what you do to prevent preterm birth in cleveland and cuyahoga county n.
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  2. Your Programs Your Expertise Nursing Perinatal health Counseling Health Systems Education Systems Housing Systems Law enforcement Justice system Knowledge of your clients • MomsFirst, • Help Me Grow, • Lead Safe, • Creating Healthy Communities, • Produce Perks, • Breast for Success, • Place Matters, • Baby Basics, and • CFHS

  3. ….And you know Cleveland and Cuyahoga county Neighborhoods History Values Traditions

  4. Services you provide Health education • Health literacy • Prenatal care • Breastfeeding • Family planning • Interconception care • Parenting • Smoking Cessation • Child Health and Development Case management • Obtaining medical insurance • Obtaining transportation to medical appointments • Screening and referral for perinatal depression • Connect parents to social supports, medical home Health promotion • Assess and improve environmental, systems and policies to promote health • Lead abatement grants • Extra value for food stamp cards when used at farmers markets • Breastfeeding support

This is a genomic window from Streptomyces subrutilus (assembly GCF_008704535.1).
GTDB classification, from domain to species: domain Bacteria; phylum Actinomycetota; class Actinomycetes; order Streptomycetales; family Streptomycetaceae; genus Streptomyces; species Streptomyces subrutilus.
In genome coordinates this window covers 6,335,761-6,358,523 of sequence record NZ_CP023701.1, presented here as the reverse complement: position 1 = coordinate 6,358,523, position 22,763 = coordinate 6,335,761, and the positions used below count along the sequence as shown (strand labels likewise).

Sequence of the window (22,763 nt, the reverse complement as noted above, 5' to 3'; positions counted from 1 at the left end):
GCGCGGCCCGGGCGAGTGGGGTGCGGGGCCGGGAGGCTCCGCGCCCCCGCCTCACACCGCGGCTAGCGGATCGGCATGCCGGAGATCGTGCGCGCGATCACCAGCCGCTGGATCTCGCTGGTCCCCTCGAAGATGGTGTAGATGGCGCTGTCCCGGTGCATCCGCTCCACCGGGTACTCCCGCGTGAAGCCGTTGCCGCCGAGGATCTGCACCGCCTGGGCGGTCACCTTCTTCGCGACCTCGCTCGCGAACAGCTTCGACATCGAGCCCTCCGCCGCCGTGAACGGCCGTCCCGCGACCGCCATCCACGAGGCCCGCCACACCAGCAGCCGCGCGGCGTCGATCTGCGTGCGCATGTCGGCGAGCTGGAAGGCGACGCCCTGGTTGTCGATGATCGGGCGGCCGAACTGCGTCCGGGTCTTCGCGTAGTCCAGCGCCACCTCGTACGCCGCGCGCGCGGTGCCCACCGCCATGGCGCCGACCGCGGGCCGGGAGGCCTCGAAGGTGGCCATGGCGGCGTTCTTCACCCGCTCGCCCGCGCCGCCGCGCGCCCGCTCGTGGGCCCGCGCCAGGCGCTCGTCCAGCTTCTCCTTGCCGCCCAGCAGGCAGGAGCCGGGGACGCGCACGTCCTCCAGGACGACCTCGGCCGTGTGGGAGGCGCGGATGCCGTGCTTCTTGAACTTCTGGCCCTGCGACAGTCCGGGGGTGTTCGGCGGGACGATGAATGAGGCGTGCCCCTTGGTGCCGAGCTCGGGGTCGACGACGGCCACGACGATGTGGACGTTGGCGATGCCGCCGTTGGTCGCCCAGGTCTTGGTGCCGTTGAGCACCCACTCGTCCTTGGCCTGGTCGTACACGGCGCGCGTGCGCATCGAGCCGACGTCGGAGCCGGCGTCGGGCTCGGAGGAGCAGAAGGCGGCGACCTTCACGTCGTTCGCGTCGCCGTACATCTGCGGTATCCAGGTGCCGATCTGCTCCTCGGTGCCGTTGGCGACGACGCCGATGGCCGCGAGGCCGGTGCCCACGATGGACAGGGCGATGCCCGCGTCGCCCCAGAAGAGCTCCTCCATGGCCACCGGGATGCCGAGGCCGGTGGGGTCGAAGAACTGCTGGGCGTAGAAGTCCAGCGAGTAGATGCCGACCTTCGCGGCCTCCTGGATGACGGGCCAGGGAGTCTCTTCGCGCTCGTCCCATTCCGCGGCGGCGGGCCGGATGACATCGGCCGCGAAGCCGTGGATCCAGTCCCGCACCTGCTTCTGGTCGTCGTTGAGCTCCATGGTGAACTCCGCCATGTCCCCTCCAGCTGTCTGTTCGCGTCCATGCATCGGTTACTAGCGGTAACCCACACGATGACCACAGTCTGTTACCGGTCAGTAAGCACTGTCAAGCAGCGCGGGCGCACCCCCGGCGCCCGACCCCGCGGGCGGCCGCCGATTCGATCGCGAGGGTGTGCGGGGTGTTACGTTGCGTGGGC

5. Black birth outcomes (2010-2012 birth records) • Teen pregnancy 17% • Short birth spacing 36% (similar to reference group) • Late or no prenatal care 14% (none in the reference group) • Very preterm birth 5% (vs 1% for reference group) • Infant mortality rate

  6. In Cuyahoga County, the Black infant mortality rate is 2.5 times the White rate (2006-2010)

  7. Infant mortality is complex • Important time periods • Preconception health • Prenatal • Neonatal • Post-neonatal • Health care system • Built Environment • Goes beyond obstetrics • Chronic disease • Mental Health • Social determinants • Life course • Inter-generational …and is an important indicator of population health